“Our research has shown clearly that people are more likely to accept changes that show signs of commitment to their underlying values, such as energy system components that are clean, efficient, fair and safe. The public is also keen for policy makers to clarify how current changes to the energy system fit with longer-term plans, and to develop an intelligible and coherent strategy for this.”
The research, unveiled today at the Royal Society and funded by the UK Energy Research Centre (UKERC), highlights key factors that are influential in public assessments of proposed changes. From examining these factors, the research shows that the public favours changes that are:
• Energy efficient rather than wasteful
• Protect the environment and nature
• Are reliable, accessible and safe
• Allow consumers a certain amount of autonomy and power
• Are socially just and fair
• Improve on what has gone before
• Score well in terms of quality and performance
• Fit with long-term sustainable trajectory rather than being just a short-term fix
The report proposes that energy policies not taking account of these factors in combination are unlikely to secure public support.
The study report, Transforming the UK Energy System — Public Values, Attitudes and Acceptability, brings together the findings from two in-depth phases of research carried out over 30 months; a series of six in-depth deliberative workshops with members of the public held across England, Scotland and Wales; and a nationally representative survey of 2,441 members of the public. Findings include:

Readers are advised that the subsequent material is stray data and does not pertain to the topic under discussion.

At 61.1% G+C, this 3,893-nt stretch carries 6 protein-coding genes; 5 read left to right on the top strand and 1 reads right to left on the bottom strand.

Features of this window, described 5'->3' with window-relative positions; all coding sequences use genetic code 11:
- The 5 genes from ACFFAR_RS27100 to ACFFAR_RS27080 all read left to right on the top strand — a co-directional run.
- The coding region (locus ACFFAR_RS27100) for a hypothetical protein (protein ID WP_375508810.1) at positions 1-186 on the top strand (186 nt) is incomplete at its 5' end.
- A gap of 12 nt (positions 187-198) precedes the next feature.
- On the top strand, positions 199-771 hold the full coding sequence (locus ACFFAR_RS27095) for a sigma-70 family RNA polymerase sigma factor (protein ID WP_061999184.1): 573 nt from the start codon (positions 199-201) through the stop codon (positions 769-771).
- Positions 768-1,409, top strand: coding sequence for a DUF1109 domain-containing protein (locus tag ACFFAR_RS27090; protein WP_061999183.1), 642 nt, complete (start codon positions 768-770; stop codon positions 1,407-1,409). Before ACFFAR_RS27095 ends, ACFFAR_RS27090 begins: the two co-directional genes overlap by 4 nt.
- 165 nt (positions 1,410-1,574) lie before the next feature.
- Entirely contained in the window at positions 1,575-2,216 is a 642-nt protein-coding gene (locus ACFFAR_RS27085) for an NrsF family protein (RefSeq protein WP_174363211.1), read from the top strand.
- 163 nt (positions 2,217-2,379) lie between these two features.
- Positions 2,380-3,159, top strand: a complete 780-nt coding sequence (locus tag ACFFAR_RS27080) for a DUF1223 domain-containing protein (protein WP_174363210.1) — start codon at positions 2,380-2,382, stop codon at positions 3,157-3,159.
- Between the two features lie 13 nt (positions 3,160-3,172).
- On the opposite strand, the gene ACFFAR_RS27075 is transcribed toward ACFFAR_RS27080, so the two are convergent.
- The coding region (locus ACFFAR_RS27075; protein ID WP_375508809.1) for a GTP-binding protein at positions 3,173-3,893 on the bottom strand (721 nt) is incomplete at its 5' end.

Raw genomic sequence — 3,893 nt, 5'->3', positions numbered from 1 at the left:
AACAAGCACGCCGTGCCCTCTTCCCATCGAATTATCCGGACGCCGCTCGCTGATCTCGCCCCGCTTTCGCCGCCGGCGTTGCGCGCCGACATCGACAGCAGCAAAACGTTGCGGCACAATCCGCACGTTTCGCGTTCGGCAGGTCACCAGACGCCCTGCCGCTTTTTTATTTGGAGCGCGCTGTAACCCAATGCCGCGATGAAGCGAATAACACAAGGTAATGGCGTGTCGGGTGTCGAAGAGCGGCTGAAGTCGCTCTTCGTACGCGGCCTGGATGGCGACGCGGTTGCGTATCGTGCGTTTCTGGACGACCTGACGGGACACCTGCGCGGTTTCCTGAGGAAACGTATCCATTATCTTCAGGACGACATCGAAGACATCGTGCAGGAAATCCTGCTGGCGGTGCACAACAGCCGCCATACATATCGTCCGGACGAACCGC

• In the national survey 74% of participants were very or fairly concerned about climate change, while 82% were worried about the UK becoming too dependent upon energy from other countries.
• 79% wanted to see a reduction in the use of fossil fuels over the next few decades; 81% expressed a desire to reduce their energy use; and support for solar (85%) and wind energy (75%) remained very strong.
• The study examined high technology electricity supply options. People were unfamiliar with carbon capture and storage (42% of people had never heard of it) and when given further information many expressed concern, viewing it as a ‘non transition’ – a continuation of unsustainable practices associated with fossil fuels.
• The public is undecided on the role of nuclear power in the future energy mix. However, over half (54%) still said they would oppose the building of a new nuclear power station in their area.
• Awareness of new low-carbon technologies for the home, such as ‘heat pumps’, was low. The percentage of people willing to use electric heating rose from 42% to 61% if it was posed as matching the performance of current systems, and to 85% if it was also presented as cheaper. A majority (53%) were willing to use electric vehicles, rising to 75% if they performed as well as conventional models.
• There were mixed views about smart metering and so-called ‘demand side management’ – where use of new information technology helps to promote energy efficiency and reduction measures. Here, notions about the home being a private space, free from outside control, were important. People were also more open to the idea of appliances being turned off automatically after a period on standby, for example, than they were about having their showering times curtailed or their fridges and freezers controlled remotely.